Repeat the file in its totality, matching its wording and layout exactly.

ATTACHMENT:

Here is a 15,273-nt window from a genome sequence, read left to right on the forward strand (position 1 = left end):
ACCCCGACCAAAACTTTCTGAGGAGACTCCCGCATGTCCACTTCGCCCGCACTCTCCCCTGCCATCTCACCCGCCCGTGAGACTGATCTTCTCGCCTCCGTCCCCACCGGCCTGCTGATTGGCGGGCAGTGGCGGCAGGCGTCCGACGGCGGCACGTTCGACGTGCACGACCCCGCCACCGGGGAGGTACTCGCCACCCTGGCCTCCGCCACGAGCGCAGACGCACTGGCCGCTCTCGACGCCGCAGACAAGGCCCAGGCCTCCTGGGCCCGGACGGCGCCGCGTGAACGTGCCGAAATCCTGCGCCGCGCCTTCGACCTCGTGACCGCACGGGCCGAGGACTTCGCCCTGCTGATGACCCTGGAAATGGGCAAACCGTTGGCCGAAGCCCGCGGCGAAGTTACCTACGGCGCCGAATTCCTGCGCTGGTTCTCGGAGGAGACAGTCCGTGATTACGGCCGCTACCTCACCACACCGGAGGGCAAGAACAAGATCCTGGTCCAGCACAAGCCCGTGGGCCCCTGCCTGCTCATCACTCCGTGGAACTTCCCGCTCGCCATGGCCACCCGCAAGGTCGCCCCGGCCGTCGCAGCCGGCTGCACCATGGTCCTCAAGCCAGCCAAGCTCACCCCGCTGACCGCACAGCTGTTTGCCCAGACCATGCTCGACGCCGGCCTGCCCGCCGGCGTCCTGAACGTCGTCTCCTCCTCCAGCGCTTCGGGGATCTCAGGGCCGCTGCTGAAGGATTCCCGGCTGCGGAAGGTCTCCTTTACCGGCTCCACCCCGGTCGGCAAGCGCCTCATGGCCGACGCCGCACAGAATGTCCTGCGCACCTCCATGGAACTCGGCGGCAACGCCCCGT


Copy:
Here is a 15,273-nt window from a genome sequence, read left to right on the forward strand (position 1 = left end):
ACCCCGACCAAAACTTTCTGAGGAGACTCCCGCATGTCCACTTCGCCCGCACTCTCCCCTGCCATCTCACCCGCCCGTGAGACTGATCTTCTCGCCTCCGTCCCCACCGGCCTGCTGATTGGCGGGCAGTGGCGGCAGGCGTCCGACGGCGGCACGTTCGACGTGCACGACCCCGCCACCGGGGAGGTACTCGCCACCCTGGCCTCCGCCACGAGCGCAGACGCACTGGCCGCTCTCGACGCCGCAGACAAGGCCCAGGCCTCCTGGGCCCGGACGGCGCCGCGTGAACGTGCCGAAATCCTGCGCCGCGCCTTCGACCTCGTGACCGCACGGGCCGAGGACTTCGCCCTGCTGATGACCCTGGAAATGGGCAAACCGTTGGCCGAAGCCCGCGGCGAAGTTACCTACGGCGCCGAATTCCTGCGCTGGTTCTCGGAGGAGACAGTCCGTGATTACGGCCGCTACCTCACCACACCGGAGGGCAAGAACAAGATCCTGGTCCAGCACAAGCCCGTGGGCCCCTGCCTGCTCATCACTCCGTGGAACTTCCCGCTCGCCATGGCCACCCGCAAGGTCGCCCCGGCCGTCGCAGCCGGCTGCACCATGGTCCTCAAGCCAGCCAAGCTCACCCCGCTGACCGCACAGCTGTTTGCCCAGACCATGCTCGACGCCGGCCTGCCCGCCGGCGTCCTGAACGTCGTCTCCTCCTCCAGCGCTTCGGGGATCTCAGGGCCGCTGCTGAAGGATTCCCGGCTGCGGAAGGTCTCCTTTACCGGCTCCACCCCGGTCGGCAAGCGCCTCATGGCCGACGCCGCACAGAATGTCCTGCGCACCTCCATGGAACTCGGCGGCAACGCCCCGT